All this, and so much more, is set forth in blood-curdling but portfolio-maximizing detail in How to Profit from the Coming Rapture. Now let's compare this End Times scenario with the one set forth by the militantly-atheistic Ayn Rand. Of course, Atlas Shrugged is fiction not prophecy, although that hasn't stopped its Randian fans and acolytes from noticing "disturbing" parallels between its made-up story and the actual events of today as we live here, now, in the reality of the moments of our lives. Thus:

Some time in the near future, all the true producers of society disappear into "Galt's Gulch," a secret valley in Colorado, where an ideal society has been established for individually-invited achievers who (amusingly, considering Rand's disdain for unions) have elected to go on strike. In their absence, wicked men with icky names such as Wesley Mouch prevail; the economy grinds to a halt and society collapses, as it is manipulated and destroyed by the bad people, including bureaucrats, weaklings, corrupt union thugs, careerist scientists, moochers, leeches, looters, and (as I suggest in the parody) hoochie-koochers and koochie-koo-ers.

Of course, there are men of virtue, including Francisco d'Anconia, the supposedly dissolute playboy Chilean copper heir, and Ragnar Danneskjold, the strikingly attractive Swedish pirate. But they are mocked and scorned by the morally-bankrupt preeners and hypocrites of polite society.

Finally, when all seems lost, John Galt (the savior of capitalism) confronts the forces of Evil in a sixty-page radio address to the nation and the world. SPOILER ALERT: Evil is vanquished. The book ends with Galt escaping captivity and torture and leading his community of producers back into the world, to presumably inaugurate a thousand-year paradise of no taxes, no unions, no minimum wage, no socialism, no tripartite government, and no Jesus.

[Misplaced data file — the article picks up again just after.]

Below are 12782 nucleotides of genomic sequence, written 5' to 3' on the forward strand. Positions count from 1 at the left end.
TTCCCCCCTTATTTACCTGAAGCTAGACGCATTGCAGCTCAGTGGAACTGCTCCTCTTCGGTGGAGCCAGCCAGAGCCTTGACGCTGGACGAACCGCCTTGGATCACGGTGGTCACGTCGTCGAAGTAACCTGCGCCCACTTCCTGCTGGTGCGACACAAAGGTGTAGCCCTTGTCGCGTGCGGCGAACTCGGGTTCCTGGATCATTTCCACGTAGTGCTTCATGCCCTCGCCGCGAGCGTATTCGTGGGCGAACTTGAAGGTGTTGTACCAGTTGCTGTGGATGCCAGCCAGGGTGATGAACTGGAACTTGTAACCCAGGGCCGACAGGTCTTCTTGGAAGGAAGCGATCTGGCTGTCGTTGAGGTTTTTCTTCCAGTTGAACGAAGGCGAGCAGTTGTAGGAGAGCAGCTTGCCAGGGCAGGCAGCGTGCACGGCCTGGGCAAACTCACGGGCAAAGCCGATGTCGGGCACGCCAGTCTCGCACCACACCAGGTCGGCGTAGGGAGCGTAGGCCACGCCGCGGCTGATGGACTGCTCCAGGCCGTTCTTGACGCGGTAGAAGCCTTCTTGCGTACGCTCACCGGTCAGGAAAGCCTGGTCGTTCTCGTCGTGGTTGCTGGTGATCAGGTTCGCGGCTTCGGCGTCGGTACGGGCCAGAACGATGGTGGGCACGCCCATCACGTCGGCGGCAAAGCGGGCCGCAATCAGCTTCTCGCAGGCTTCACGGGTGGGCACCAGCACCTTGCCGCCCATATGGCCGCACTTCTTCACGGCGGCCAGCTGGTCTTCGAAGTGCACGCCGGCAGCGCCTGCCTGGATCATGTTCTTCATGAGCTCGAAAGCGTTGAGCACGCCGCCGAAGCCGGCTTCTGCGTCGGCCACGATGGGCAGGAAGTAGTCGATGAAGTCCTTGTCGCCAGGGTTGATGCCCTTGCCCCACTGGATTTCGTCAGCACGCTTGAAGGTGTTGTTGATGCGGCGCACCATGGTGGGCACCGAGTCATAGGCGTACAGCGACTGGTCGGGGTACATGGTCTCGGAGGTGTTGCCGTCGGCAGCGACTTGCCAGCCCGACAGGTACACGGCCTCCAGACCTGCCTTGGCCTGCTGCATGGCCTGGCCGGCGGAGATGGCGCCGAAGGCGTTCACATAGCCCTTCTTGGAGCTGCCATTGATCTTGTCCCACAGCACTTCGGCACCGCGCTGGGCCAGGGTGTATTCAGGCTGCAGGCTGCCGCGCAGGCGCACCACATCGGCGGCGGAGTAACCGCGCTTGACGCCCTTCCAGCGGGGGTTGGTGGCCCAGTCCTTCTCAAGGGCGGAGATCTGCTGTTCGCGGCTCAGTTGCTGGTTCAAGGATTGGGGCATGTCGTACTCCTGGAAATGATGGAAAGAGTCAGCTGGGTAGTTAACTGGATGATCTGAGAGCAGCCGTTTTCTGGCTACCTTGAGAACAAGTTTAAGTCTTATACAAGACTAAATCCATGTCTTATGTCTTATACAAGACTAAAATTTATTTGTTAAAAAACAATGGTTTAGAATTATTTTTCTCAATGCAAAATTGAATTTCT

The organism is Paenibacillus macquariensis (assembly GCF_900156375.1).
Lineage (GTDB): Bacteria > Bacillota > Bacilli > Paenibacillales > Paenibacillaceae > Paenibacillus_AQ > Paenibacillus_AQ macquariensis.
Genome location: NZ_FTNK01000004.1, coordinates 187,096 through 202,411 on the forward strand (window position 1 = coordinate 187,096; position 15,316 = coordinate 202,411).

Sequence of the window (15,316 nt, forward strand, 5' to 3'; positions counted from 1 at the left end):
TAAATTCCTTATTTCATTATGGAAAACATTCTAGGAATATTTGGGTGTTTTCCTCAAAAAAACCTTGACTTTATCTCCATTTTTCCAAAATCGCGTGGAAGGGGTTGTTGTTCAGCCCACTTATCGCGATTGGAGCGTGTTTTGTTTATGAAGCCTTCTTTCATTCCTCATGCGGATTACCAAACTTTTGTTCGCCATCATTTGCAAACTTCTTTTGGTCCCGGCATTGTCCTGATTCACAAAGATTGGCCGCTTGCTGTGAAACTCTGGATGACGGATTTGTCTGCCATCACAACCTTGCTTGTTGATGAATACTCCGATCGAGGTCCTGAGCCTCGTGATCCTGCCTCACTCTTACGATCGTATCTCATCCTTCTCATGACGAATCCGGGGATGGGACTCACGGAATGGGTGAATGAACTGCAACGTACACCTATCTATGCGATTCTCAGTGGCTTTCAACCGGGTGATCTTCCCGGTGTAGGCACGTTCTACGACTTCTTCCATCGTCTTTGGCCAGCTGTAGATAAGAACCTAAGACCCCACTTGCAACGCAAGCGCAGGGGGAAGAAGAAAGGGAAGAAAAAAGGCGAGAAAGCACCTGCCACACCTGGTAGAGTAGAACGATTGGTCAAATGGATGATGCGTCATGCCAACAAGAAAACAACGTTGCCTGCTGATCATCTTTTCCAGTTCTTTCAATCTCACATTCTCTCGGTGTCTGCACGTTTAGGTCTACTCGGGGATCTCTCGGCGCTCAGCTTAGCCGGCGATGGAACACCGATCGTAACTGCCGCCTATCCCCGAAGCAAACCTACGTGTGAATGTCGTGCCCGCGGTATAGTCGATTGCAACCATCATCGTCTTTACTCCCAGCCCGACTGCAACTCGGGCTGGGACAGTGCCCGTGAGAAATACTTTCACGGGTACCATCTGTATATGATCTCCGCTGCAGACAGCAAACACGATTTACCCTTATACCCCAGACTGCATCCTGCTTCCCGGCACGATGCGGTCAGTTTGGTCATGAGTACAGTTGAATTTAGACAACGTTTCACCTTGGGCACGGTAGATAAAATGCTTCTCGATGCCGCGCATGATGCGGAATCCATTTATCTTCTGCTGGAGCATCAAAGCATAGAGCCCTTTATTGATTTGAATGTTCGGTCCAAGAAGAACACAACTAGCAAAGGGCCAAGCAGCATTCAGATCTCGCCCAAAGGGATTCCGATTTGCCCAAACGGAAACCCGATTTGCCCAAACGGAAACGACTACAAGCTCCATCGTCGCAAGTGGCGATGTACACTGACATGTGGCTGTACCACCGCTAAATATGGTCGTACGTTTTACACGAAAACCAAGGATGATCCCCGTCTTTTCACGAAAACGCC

Rapture and Rand: What a couple of sexy, compelling twins! They're the Mary Kate and Ashley of late capitalist eschatology. Both offer unsparing moralistic revenge fantasies. Both solicit your agreement and your endorsement in exchange for your salvation. The constituencies for each display a cult-like belief in their own superiority, combined with a self-flattering view of themselves as bravely enduring persecution and unfair victimization. Both offer comic book notions of virtue and villainy as embodied in a winner-take-all melodramatic clash between one-dimensional characters. Both offer an irrefutable source of authority: For the Rapturists, it's the Bible. For the Randists, it's "rationality."

Coincidence? It's enough to make you believe that there really is a collective unconscious. Which myth you prefer depends on, as the Randians say, "your premises." I don't know why some of the Rapturists have chosen May 21 (at least the Mayans give us another year to live), but we'll see what happens. Or doesn't.

Not that it will matter to the believers. The point of a cult isn't to be right -- to promulgate an accurate picture of one's real life or of the world, or to correctly predict the future. It's to feel special. Maybe the Church Lady had it right all along. Bad news for you, SATAN!